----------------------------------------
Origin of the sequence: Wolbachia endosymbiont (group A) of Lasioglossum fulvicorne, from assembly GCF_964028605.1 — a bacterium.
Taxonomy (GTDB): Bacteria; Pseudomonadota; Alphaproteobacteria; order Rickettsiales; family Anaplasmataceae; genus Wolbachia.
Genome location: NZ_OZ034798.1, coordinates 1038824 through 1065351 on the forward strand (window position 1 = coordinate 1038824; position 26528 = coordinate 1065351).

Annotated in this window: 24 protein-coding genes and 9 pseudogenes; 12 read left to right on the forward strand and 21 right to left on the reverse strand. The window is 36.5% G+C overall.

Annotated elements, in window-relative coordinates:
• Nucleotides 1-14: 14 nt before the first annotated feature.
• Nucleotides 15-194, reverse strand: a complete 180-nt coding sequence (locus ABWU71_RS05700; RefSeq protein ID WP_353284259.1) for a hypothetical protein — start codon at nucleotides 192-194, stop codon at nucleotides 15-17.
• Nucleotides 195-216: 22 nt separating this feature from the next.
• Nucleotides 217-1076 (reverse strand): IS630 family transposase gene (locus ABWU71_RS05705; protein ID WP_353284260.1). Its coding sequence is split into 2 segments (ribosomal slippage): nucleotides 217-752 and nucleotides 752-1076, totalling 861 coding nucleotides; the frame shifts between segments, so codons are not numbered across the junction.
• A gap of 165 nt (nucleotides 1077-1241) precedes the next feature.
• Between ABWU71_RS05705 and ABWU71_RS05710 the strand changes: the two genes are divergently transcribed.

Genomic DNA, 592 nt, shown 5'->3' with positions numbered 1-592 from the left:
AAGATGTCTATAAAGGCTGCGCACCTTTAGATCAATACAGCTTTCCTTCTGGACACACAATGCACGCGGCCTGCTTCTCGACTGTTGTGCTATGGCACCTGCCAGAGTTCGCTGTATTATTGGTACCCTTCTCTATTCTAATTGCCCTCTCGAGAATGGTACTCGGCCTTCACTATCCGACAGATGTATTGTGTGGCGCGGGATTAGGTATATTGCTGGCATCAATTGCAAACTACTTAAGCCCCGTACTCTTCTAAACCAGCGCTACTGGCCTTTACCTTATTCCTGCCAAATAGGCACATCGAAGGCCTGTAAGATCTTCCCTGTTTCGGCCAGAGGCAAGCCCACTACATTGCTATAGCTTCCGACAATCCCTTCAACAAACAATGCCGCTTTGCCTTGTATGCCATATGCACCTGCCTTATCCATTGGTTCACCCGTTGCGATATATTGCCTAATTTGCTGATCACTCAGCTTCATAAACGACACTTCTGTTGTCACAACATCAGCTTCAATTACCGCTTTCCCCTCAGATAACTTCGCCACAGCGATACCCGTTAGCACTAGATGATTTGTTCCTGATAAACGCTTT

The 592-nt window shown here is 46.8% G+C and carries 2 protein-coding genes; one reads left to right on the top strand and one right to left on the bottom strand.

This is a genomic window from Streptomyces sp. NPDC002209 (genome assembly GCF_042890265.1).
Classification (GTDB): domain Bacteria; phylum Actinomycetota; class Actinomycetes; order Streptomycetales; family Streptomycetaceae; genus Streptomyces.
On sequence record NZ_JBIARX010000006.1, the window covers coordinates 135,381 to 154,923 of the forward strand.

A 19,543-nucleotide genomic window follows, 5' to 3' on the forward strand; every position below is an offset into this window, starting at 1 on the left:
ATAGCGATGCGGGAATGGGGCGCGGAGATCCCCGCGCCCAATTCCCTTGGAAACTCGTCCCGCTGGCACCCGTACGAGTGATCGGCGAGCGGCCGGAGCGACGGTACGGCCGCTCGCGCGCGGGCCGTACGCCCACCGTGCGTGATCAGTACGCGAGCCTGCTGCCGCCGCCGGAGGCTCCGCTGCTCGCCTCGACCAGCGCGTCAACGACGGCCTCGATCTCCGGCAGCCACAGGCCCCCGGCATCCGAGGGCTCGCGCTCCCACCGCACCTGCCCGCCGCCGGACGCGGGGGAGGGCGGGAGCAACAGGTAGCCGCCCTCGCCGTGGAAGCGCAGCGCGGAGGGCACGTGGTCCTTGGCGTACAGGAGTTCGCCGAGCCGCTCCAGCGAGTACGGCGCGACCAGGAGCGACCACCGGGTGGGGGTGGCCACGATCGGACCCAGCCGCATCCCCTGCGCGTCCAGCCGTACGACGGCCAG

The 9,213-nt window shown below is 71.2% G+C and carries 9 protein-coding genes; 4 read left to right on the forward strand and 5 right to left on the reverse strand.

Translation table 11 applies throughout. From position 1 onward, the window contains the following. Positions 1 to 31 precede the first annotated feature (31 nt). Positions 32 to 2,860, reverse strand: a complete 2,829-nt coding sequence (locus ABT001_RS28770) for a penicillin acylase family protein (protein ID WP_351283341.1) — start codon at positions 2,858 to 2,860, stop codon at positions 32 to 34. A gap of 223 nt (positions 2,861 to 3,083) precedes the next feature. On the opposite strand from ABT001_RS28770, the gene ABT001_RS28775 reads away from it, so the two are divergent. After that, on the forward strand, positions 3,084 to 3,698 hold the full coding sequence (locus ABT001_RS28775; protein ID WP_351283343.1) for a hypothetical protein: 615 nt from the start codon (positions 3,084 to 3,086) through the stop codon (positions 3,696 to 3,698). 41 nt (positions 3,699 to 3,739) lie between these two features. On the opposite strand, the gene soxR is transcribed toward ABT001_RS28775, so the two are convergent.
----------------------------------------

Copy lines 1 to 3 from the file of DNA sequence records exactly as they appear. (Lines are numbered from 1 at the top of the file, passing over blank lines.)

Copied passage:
Origin of the sequence: Wolbachia endosymbiont (group A) of Lasioglossum fulvicorne, from assembly GCF_964028605.1 — a bacterium.
Taxonomy (GTDB): Bacteria; Pseudomonadota; Alphaproteobacteria; order Rickettsiales; family Anaplasmataceae; genus Wolbachia.
Genome location: NZ_OZ034798.1, coordinates 1038824 through 1065351 on the forward strand (window position 1 = coordinate 1038824; position 26528 = coordinate 1065351).